Shoreham-Wading River School District

SWR tennis courts deemed ‘hazardous,’ closed for spring season

The Shoreham-Wading River tennis courts have been condemned. Replacing the courts will cost about $750,000. (Credit: Joe Werkmeister)

The Shoreham-Wading River School District closed its tennis courts late last month after the district’s insurance company deemed the facilities “hazardous” and “unsafe,” school officials have confirmed.

A group of students, parents and residents blasted the school board during its regular meeting Tuesday night about the tennis courts closure, saying it was unfair that the tennis teams now have to be transported to different places to practice this season. A junior varsity girls tennis player also submitted a petition signed by more than 200 people asking the district to fix the courts as soon as possible.

The boys varsity team and junior varsity teams are playing their home matches this season at Longwood Middle School.

Parent David Raimondo said during the meeting he felt “blind sided” about the situation.

“To lock up the courts without explanation or disclosure to the community really took us by surprise,” he said. “To just lock them up without a plan in sight … I think it was unfair to the community.”

Glen Arcuri, assistant superintendent for finance and operations, said the district has receive a $750,000 estimate to replace the tennis courts, including fencing, a windscreen and sidewalks. Lighting would be an additional $420,000, he said.

One option under consideration is moving the tennis courts to the north side of the football field and turning the area where the current tennis courts are into a separate parking lot for the North Shore Public Library, Mr. Arcuri said.

If the district decided to replace the tennis courts, Mr. Arcuri estimated a waiting period between 5 1/2 and 6 1/2 months for the state Department of Education to sign off on the plan. The state needs to approve school construction projects before a district is entitled to building aid, he said.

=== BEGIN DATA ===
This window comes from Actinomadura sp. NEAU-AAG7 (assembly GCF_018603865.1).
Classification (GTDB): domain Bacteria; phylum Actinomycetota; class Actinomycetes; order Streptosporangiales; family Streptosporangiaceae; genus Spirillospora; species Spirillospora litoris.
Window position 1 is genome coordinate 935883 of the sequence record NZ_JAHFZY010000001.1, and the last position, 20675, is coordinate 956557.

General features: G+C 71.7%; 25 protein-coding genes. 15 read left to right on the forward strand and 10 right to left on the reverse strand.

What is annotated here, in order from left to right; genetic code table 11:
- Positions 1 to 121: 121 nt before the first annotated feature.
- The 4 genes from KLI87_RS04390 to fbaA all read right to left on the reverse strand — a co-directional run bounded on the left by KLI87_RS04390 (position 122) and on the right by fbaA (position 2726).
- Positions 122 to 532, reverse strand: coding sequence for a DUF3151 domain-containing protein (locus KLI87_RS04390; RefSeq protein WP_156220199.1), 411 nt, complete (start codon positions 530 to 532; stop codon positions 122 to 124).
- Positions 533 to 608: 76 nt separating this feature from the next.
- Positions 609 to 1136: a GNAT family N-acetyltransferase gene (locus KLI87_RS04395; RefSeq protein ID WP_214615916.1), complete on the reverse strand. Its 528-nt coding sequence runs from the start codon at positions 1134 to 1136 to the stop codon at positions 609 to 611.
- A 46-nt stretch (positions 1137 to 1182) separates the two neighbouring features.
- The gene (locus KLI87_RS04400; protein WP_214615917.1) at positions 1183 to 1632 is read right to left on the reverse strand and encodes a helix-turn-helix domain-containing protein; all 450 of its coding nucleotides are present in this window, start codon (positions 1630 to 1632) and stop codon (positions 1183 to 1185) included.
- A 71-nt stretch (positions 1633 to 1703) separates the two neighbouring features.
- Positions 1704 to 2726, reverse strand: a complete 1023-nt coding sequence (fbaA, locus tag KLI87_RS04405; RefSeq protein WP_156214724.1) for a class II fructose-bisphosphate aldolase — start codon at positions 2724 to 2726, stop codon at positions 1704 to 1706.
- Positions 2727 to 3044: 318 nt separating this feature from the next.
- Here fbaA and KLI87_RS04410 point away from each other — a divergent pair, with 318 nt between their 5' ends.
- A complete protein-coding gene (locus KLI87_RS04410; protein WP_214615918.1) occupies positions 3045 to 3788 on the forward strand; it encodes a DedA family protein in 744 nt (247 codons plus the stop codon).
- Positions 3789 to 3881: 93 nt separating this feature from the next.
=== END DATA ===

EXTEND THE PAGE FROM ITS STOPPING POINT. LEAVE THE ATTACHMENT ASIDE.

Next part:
Another option is to resurface the existing tennis courts, a plan which Mr. Arcuri said wouldn’t require state approval. He described the “floating covers” as a temporary fix carrying a price tag of about $300,000 to resurface all 10 courts.

A view of two of Shoreham's tennis courts, which have become unplayable after years of neglect. (Credit: Joe Werkmeister)
A view of two of Shoreham’s tennis courts, which have become unplayable after years of neglect. (Credit: Joe Werkmeister)

Residents asked if the district could look into resurfacing a few courts as a compromise. The school board agreed to look into each option and later decided to form a bond committee to determine the feasibility of financing the tennis court upgrade, as well as district-wide capital improvement projects.

“We’re not happy to see that the kids are begin bussed,” school board member Sean Beran said. “I understand parents aren’t happy, but we’re looking for some sort of fix.

“We’re going to come up with something.”

The tennis courts were a point of pride for the school long before sports like lacrosse and football came into the picture. But the courts have been steadily deteriorating over the past decade.

Shoreham-Wading River used to serve as the host site for the Division IV girls tennis championship. But two years ago the tournament was moved to William Floyd High School because of the poor condition of Shoreham’s courts.

This past fall, Shoreham senior Aimee Manfredo won the Section XI singles title in tennis and was an all-state finisher.

The boys varsity team is currently 1-1.

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With Joe Werkmeister